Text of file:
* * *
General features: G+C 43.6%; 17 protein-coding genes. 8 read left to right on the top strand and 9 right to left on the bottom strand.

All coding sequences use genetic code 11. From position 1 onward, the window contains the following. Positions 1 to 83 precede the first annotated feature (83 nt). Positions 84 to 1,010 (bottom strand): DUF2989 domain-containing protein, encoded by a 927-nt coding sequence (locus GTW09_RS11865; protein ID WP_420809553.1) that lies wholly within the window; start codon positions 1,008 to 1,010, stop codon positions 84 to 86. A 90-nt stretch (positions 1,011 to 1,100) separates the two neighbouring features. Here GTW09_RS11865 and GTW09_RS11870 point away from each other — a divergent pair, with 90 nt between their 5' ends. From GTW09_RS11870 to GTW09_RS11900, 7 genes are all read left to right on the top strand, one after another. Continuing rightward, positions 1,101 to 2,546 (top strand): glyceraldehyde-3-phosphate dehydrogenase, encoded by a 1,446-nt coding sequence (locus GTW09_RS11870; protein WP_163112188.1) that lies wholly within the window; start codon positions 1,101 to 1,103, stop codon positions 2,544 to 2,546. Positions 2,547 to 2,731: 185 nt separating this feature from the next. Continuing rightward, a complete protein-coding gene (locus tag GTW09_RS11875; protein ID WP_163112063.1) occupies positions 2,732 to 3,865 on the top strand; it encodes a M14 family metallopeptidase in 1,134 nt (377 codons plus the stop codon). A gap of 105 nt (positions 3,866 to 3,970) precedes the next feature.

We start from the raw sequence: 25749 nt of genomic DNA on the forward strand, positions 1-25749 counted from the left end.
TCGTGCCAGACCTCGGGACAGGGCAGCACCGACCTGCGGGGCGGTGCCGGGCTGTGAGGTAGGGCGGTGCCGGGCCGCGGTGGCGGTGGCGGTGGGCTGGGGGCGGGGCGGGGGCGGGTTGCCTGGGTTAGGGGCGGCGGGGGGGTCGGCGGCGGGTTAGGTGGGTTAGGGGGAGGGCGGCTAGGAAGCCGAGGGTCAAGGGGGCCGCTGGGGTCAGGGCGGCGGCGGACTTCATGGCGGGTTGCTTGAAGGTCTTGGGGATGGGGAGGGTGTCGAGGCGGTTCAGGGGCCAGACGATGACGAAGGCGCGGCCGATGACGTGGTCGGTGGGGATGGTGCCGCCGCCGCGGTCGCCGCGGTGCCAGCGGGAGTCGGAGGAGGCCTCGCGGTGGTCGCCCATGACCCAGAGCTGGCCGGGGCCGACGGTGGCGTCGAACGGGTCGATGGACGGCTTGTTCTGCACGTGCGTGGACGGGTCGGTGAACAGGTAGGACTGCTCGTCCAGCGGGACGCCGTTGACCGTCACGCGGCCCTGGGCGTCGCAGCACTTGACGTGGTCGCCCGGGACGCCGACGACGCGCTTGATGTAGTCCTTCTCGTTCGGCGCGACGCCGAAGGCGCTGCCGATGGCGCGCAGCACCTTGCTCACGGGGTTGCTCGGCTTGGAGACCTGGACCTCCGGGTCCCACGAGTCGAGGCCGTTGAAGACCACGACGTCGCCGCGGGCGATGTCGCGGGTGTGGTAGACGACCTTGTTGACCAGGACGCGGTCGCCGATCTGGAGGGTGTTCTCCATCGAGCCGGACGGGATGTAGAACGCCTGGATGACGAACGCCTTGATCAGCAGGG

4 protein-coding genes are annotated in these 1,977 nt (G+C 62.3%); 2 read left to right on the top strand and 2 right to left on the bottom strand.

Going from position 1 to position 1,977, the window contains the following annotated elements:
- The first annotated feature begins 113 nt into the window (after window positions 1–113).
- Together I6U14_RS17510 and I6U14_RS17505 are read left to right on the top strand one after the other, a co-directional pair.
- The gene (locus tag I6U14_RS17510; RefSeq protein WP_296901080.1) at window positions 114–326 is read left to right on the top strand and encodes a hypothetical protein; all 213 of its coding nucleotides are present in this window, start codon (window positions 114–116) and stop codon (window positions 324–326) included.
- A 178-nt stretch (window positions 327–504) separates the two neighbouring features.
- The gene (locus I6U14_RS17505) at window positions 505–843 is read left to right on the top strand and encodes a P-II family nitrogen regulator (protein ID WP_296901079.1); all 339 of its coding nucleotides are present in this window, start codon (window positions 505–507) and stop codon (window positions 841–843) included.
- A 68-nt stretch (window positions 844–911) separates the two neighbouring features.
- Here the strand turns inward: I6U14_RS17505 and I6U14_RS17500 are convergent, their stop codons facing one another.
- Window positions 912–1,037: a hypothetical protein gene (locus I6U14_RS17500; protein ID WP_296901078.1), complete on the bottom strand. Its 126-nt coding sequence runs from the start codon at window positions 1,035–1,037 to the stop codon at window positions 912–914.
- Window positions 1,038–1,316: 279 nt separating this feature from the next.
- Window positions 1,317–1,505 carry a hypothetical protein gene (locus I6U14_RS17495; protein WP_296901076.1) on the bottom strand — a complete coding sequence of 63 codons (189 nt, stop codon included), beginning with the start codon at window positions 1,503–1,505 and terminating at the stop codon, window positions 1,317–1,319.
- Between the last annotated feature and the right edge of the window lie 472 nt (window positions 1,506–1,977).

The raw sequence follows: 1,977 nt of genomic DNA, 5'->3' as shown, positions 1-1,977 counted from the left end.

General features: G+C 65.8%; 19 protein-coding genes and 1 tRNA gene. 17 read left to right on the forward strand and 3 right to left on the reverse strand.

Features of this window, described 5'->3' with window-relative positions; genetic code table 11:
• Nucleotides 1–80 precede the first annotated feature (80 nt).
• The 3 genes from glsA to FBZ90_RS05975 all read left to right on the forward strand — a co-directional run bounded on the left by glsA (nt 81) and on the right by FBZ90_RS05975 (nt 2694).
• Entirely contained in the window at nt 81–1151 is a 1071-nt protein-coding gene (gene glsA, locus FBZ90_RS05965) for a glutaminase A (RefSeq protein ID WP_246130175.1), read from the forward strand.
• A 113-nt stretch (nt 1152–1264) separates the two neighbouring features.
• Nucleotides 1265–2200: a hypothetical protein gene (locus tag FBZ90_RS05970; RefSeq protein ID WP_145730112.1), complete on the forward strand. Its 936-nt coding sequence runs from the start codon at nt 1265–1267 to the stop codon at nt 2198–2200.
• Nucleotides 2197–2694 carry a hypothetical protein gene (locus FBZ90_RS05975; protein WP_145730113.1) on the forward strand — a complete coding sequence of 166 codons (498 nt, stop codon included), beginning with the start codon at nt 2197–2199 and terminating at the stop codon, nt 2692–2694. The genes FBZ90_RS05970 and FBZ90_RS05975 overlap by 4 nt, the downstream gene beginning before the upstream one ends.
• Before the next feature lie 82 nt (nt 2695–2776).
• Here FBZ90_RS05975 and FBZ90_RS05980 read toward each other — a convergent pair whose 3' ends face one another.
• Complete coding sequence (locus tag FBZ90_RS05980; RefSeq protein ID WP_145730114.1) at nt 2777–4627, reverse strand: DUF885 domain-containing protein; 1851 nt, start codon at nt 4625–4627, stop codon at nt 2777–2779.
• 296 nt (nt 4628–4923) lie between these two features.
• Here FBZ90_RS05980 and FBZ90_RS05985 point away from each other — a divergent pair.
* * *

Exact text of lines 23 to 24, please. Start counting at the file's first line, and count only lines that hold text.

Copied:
• Entirely contained in the window at nt 81–1151 is a 1071-nt protein-coding gene (gene glsA, locus FBZ90_RS05965) for a glutaminase A (RefSeq protein ID WP_246130175.1), read from the forward strand.
• A 113-nt stretch (nt 1152–1264) separates the two neighbouring features.